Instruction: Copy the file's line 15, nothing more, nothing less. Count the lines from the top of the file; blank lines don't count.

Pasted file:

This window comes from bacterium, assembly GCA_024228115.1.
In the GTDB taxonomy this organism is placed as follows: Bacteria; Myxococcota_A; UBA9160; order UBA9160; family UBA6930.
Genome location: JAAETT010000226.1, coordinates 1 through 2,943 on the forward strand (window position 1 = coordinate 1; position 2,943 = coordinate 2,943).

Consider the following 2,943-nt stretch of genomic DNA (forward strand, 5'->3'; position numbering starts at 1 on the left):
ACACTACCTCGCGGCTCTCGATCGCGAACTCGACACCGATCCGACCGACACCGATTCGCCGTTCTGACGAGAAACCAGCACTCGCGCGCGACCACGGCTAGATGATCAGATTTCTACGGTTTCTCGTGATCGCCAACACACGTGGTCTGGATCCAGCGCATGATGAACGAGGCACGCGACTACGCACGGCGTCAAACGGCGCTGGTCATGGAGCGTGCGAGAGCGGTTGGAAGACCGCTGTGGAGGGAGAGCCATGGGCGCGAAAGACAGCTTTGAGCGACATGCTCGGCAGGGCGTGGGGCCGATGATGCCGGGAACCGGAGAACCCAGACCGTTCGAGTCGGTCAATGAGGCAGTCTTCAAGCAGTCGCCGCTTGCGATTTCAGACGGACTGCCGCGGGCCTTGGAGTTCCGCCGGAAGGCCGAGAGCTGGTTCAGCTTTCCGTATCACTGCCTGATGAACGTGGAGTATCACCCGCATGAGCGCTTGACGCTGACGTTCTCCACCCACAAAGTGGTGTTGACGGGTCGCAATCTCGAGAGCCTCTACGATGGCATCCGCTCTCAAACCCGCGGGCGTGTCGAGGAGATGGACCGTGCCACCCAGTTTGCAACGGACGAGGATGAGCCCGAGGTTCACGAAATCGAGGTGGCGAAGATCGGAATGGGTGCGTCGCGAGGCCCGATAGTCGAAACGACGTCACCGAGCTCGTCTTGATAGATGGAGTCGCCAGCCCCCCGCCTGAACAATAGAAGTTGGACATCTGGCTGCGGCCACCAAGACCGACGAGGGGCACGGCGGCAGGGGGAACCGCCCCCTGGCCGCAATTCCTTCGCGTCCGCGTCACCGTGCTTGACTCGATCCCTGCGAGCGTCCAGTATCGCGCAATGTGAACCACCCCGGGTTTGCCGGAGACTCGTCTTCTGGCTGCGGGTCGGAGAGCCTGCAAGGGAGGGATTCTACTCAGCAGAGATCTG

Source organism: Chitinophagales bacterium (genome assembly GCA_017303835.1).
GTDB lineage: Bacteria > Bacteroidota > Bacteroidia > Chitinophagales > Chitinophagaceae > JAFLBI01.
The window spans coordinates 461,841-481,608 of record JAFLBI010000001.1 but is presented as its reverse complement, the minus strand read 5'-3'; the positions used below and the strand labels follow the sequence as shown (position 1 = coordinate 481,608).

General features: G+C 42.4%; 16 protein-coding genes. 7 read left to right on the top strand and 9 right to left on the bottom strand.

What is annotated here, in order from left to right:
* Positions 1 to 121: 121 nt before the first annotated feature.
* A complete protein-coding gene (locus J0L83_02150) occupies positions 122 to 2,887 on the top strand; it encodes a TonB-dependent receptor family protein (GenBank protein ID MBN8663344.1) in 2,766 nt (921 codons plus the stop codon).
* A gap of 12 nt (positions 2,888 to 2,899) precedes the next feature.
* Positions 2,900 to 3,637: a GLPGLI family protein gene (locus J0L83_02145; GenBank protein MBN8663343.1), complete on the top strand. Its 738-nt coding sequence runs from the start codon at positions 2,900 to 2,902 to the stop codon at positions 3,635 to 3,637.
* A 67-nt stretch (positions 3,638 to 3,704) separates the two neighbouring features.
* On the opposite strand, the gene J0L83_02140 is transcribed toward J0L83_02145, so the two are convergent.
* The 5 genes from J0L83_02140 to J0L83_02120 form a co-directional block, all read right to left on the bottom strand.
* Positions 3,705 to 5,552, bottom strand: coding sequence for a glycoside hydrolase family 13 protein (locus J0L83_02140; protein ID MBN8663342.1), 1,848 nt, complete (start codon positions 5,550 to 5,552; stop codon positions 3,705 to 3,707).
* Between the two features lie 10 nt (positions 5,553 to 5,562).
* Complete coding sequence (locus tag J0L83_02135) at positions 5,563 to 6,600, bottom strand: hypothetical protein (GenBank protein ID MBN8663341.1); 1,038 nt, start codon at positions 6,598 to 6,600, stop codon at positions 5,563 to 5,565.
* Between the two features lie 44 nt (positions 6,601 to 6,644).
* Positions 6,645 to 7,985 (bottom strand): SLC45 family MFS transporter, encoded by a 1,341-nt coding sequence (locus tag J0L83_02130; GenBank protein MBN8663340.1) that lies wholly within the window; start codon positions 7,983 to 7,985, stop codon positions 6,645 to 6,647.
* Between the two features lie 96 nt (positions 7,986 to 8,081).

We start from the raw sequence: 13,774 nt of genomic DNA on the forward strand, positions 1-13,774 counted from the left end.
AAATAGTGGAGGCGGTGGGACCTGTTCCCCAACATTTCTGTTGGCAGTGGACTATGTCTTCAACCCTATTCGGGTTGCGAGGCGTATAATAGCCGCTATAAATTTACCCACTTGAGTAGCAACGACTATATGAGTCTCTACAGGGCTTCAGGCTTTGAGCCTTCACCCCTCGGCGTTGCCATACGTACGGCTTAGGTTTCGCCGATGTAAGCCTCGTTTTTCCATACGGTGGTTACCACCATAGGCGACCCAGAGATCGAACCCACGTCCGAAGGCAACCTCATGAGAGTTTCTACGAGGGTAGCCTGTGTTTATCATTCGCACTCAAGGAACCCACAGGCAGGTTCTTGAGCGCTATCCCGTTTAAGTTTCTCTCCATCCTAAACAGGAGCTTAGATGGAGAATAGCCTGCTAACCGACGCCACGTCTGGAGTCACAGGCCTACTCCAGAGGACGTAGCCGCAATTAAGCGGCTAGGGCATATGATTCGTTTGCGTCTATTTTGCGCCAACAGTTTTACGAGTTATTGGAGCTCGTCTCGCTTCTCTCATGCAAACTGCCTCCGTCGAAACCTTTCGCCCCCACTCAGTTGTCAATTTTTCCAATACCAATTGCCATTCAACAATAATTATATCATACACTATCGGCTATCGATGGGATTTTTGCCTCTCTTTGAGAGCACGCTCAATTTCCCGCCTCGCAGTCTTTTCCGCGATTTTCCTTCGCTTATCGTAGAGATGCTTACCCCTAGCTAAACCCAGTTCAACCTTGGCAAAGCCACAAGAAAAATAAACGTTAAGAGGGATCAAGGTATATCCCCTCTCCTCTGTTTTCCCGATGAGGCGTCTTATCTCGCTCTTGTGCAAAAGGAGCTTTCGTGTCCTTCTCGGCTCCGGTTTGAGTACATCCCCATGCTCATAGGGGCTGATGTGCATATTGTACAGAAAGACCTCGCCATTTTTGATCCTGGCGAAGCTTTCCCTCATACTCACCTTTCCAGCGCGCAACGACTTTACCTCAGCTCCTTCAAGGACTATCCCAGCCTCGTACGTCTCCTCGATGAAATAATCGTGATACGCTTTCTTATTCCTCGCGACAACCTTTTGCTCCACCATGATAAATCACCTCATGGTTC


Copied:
* A 67-nt stretch (positions 3,638 to 3,704) separates the two neighbouring features.